The Democratic Republic of São Tomé and Príncipe held its legislative elections on 25 September 2022. The election was disputed between 10 political parties and a coalition, and 123,302 voters voted, of which 50.8% were women. Overall, the country experienced peaceful and orderly electoral campaigns and polls. This atmosphere is confirmed by the attitudes of the departing Prime Minister and party leader of MLSTP/PSD, Jorge Bom Jesus. Although he claimed numerous irregularities had marred the 2022 elections, Mr Bom Jesus said he would respect the results. He urged Sao Tomeans to remain calm while awaiting the validation of the results by the Constitutional Court.
The main opposition party, Independent Democratic Action (ADI), won the elections with an absolute majority, winning 30 of the 55 National Assembly seats, with 36,549 votes cast. Patrice Trovoada, leader of the ADI party, became Prime Minister of São Tomé and Príncipe for the 4th time. Jorge Bom Jesus, leader of MLSTP/PSD and departing prime minister, acknowledged the election results, congratulated the ADI and promised to provide constructive opposition.
São Tomé and Príncipe has a unitary parliament, the National Assembly, comprised of 55 members elected by proportional representation to serve a four-year term. The President, the head of State, is elected to a five-year term and may serve two consecutive terms. The current President, Carlos Manuel Vila Nova, was elected in October 2021. The Prime Minister serves as head of government. The President appoints the Prime Minister “after consulting with the political parties, with the consent of the National Assembly and taking the election results into account.”
The Santomean Constitution enshrines the principles of equality and non-discrimination. While it does not include a specific provision on women’s political participation and representation, the Constitution states women are guaranteed …” full participation in political life.” On September 15th, 2022, the Santomean President, Carlos Vila Nova, promulgated the Political Parity Law. The Law provides a minimum of 40% of seats in elected bodies and cabinet positions reserved for women. Previously, the quota was at least 30% of the candidates on the political list should be women.
Women’s Political Participation
Following the 2022 elections, 8 (14.55%) of the 55 members elected to the National Assembly were women. After the 2018 polls, 8 (14.55%) of the 55 members elected were women. Thus the total number of women elected has remained low. Regarding women’s representation in parliament, fewer women now hold seats. Immediately preceding the election, 13 (23.6%) of the 55 members were female.
In the 2022 elections, Elsa Garrido Graça do Espírito Santo of the Social Democratic Movement/ Green Party STP (MSD PV STP) was the only woman to lead a political party. Despite never being elected to any official government position, Ms Garrido is not unknown to Santomeans, as she was a candidate in the 2021 presidential election. Elsa Garrido is an environmentalist whose campaign was based on three essential points: launching the public debate on the constitutional revision, reform and unification of ministries and environmental compensation and to "fight in defence of our environment and human rights, protest against the introduction of genetically modified organisms (GMO), for food sovereignty and freedom of expression in our country." MSD PV STP obtained 0.34% of the votes. It was among the 4 political parties extinguished by the Constitutional Court of São Tome and Principe since it did not reach the minimum value of 0.5% of the votes required by the law.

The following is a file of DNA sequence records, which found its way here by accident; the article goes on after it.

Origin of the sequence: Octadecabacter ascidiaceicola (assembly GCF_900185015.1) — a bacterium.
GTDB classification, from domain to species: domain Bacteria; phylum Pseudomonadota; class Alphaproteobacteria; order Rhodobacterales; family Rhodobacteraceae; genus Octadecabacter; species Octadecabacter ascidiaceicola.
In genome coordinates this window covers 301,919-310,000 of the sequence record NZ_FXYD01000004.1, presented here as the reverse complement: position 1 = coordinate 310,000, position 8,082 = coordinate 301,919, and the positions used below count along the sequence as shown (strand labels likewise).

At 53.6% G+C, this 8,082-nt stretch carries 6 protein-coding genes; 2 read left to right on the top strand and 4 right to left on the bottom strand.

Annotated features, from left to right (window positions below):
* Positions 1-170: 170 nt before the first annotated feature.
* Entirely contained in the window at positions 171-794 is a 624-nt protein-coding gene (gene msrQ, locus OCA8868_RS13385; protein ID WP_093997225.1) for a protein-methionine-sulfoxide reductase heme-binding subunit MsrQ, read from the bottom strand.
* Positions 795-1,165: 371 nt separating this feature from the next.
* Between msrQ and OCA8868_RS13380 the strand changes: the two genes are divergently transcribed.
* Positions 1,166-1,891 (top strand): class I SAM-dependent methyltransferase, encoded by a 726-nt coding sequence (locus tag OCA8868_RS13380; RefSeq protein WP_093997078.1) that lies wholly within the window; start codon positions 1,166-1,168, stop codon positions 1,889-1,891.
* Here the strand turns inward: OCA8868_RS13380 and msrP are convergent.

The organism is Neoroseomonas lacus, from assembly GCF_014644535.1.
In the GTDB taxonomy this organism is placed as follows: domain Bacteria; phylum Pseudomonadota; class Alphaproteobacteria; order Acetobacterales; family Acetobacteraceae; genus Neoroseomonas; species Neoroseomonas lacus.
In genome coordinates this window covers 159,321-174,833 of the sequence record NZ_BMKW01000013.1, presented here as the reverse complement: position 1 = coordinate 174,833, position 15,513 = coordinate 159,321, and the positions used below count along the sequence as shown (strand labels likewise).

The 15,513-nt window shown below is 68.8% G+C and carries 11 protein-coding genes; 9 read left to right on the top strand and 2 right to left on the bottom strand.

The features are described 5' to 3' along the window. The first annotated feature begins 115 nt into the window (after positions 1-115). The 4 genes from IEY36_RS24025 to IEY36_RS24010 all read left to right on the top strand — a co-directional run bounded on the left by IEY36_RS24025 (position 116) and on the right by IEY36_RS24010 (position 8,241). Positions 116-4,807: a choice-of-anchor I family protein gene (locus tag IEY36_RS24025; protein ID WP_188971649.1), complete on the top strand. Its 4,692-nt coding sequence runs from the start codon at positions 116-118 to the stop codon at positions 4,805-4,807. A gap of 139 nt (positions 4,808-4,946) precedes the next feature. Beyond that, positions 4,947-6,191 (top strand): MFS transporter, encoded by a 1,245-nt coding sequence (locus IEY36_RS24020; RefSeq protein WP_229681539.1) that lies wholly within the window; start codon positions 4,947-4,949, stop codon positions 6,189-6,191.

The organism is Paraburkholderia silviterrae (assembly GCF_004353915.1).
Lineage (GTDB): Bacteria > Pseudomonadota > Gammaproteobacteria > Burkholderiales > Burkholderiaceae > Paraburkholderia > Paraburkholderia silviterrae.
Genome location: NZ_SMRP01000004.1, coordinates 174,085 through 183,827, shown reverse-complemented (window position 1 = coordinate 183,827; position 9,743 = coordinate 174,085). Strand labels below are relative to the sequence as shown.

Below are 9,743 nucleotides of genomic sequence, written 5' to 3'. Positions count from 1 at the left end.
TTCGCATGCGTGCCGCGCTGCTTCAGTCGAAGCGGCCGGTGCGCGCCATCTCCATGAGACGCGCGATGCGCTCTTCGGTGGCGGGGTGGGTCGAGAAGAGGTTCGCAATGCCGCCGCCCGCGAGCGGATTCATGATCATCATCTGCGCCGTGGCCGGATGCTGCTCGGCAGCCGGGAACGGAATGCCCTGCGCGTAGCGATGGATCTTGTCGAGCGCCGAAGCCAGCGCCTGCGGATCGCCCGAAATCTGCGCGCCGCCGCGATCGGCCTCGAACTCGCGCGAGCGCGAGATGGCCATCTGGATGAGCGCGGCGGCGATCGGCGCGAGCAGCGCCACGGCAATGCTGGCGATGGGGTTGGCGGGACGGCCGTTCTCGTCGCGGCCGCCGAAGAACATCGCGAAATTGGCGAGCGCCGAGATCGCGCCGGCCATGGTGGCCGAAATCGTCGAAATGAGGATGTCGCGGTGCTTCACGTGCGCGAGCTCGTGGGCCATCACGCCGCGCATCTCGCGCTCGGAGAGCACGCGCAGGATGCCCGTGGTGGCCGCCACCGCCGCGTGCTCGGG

There were also other notable positive advances for women. During the first session of the newly elected National Assembly, Ms Celmira Sacramento (ADI) was elected its new Speaker. While referring to the Parity Law, ensuring that women hold 40% of relevant public service positions would be his goal, said Prime Minister Trovoada.
The realisation and adoption of the Political Parity Law was an intense advocacy campaign organised by an alliance of actors, even crossing party lines. The Coalition, comprised of female parliamentarians (current and former), women’s groups, civil society organisations, and female lawyers, organised a vigorous advocacy campaign to adopt and implement the Political Parity Law. The law was passed by a unanimous vote in Parliament.
Beyond political participation and women’s representation, São Tomé and Príncipe has also adopted legislation protecting São Toméanwomen, both at home and in the workplace. Regarding violence against women (VAW), domestic and family violence is prohibited under the law. In 2012, with the adoption of the new Penal Code, domestic violence was codified for the first time in the country’s history. Rape, including spousal rape, is prohibited under the law and prescribes penalties such as imprisonment. São Tomé and Príncipe has also undertaken legal reforms to strengthen women’s workplace rights. These include prohibiting gender-based discrimination in employment and imposing criminal penalties if convicted of such acts. The country has also lifted restrictions on women’s work, prohibiting the dismissal of pregnant workers and increasing maternity leave to 14 weeks.
Just before the 2022 elections, the new Political Parity Law was promulgated, raising the quota from 30% to 40%. The Law was applicable in the 2022 elections as it had yet to come into effect, and the candidate registration period had already occurred. Nevertheless, the Political Parity Law significantly advances São Toméan women's political representation and participation. As one woman noted, "Now we cannot go backwards." What the Law's impact will be, remains to be seen. Women's groups, grassroots actors, and CSOs will no doubt play a role in holding political parties and leaders accountable for their commitments to achieve the new quota.
Source: Inter-Parliamentary Union